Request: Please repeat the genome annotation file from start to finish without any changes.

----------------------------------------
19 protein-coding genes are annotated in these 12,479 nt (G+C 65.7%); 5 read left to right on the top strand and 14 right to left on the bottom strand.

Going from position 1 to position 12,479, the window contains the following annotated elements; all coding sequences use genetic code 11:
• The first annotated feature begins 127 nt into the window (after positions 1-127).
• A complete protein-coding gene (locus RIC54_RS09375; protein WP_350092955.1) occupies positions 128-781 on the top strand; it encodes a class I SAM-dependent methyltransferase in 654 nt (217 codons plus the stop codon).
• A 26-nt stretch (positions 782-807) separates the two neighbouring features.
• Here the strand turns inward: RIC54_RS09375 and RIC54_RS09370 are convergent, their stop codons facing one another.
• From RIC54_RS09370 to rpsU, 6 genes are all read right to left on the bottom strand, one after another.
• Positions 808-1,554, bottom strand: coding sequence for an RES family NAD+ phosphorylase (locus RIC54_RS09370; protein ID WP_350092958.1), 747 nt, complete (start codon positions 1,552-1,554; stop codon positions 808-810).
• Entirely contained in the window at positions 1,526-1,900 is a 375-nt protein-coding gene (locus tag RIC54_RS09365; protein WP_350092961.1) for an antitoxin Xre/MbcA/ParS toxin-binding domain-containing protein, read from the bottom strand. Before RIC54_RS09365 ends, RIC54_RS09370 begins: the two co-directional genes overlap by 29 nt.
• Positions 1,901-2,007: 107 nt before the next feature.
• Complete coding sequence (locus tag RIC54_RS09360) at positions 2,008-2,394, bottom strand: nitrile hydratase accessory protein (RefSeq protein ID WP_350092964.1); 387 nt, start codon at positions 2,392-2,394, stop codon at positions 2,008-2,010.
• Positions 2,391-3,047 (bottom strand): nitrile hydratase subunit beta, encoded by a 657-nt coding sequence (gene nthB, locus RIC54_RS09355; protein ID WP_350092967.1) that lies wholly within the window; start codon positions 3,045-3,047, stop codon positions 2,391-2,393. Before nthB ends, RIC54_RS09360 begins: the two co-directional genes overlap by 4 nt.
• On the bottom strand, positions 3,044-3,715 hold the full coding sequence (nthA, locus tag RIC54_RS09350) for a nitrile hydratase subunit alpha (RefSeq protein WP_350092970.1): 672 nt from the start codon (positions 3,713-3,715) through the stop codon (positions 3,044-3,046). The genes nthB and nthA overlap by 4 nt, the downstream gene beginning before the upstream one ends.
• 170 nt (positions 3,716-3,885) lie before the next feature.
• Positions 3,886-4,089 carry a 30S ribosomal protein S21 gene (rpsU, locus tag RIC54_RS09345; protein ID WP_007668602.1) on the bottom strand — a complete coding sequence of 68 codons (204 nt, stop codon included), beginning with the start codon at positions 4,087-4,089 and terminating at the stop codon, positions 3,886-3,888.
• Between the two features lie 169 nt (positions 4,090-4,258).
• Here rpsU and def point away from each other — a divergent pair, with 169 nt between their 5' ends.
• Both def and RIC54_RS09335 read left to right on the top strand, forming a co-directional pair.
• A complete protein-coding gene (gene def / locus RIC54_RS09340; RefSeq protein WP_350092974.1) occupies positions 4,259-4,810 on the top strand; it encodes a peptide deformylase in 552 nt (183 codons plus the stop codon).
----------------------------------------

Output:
19 protein-coding genes are annotated in these 12,479 nt (G+C 65.7%); 5 read left to right on the top strand and 14 right to left on the bottom strand.

Going from position 1 to position 12,479, the window contains the following annotated elements; all coding sequences use genetic code 11:
• The first annotated feature begins 127 nt into the window (after positions 1-127).
• A complete protein-coding gene (locus RIC54_RS09375; protein WP_350092955.1) occupies positions 128-781 on the top strand; it encodes a class I SAM-dependent methyltransferase in 654 nt (217 codons plus the stop codon).
• A 26-nt stretch (positions 782-807) separates the two neighbouring features.
• Here the strand turns inward: RIC54_RS09375 and RIC54_RS09370 are convergent, their stop codons facing one another.
• From RIC54_RS09370 to rpsU, 6 genes are all read right to left on the bottom strand, one after another.
• Positions 808-1,554, bottom strand: coding sequence for an RES family NAD+ phosphorylase (locus RIC54_RS09370; protein ID WP_350092958.1), 747 nt, complete (start codon positions 1,552-1,554; stop codon positions 808-810).
• Entirely contained in the window at positions 1,526-1,900 is a 375-nt protein-coding gene (locus tag RIC54_RS09365; protein WP_350092961.1) for an antitoxin Xre/MbcA/ParS toxin-binding domain-containing protein, read from the bottom strand. Before RIC54_RS09365 ends, RIC54_RS09370 begins: the two co-directional genes overlap by 29 nt.
• Positions 1,901-2,007: 107 nt before the next feature.
• Complete coding sequence (locus tag RIC54_RS09360) at positions 2,008-2,394, bottom strand: nitrile hydratase accessory protein (RefSeq protein ID WP_350092964.1); 387 nt, start codon at positions 2,392-2,394, stop codon at positions 2,008-2,010.
• Positions 2,391-3,047 (bottom strand): nitrile hydratase subunit beta, encoded by a 657-nt coding sequence (gene nthB, locus RIC54_RS09355; protein ID WP_350092967.1) that lies wholly within the window; start codon positions 3,045-3,047, stop codon positions 2,391-2,393. Before nthB ends, RIC54_RS09360 begins: the two co-directional genes overlap by 4 nt.
• On the bottom strand, positions 3,044-3,715 hold the full coding sequence (nthA, locus tag RIC54_RS09350) for a nitrile hydratase subunit alpha (RefSeq protein WP_350092970.1): 672 nt from the start codon (positions 3,713-3,715) through the stop codon (positions 3,044-3,046). The genes nthB and nthA overlap by 4 nt, the downstream gene beginning before the upstream one ends.
• 170 nt (positions 3,716-3,885) lie before the next feature.
• Positions 3,886-4,089 carry a 30S ribosomal protein S21 gene (rpsU, locus tag RIC54_RS09345; protein ID WP_007668602.1) on the bottom strand — a complete coding sequence of 68 codons (204 nt, stop codon included), beginning with the start codon at positions 4,087-4,089 and terminating at the stop codon, positions 3,886-3,888.
• Between the two features lie 169 nt (positions 4,090-4,258).
• Here rpsU and def point away from each other — a divergent pair, with 169 nt between their 5' ends.
• Both def and RIC54_RS09335 read left to right on the top strand, forming a co-directional pair.
• A complete protein-coding gene (gene def / locus RIC54_RS09340; RefSeq protein WP_350092974.1) occupies positions 4,259-4,810 on the top strand; it encodes a peptide deformylase in 552 nt (183 codons plus the stop codon).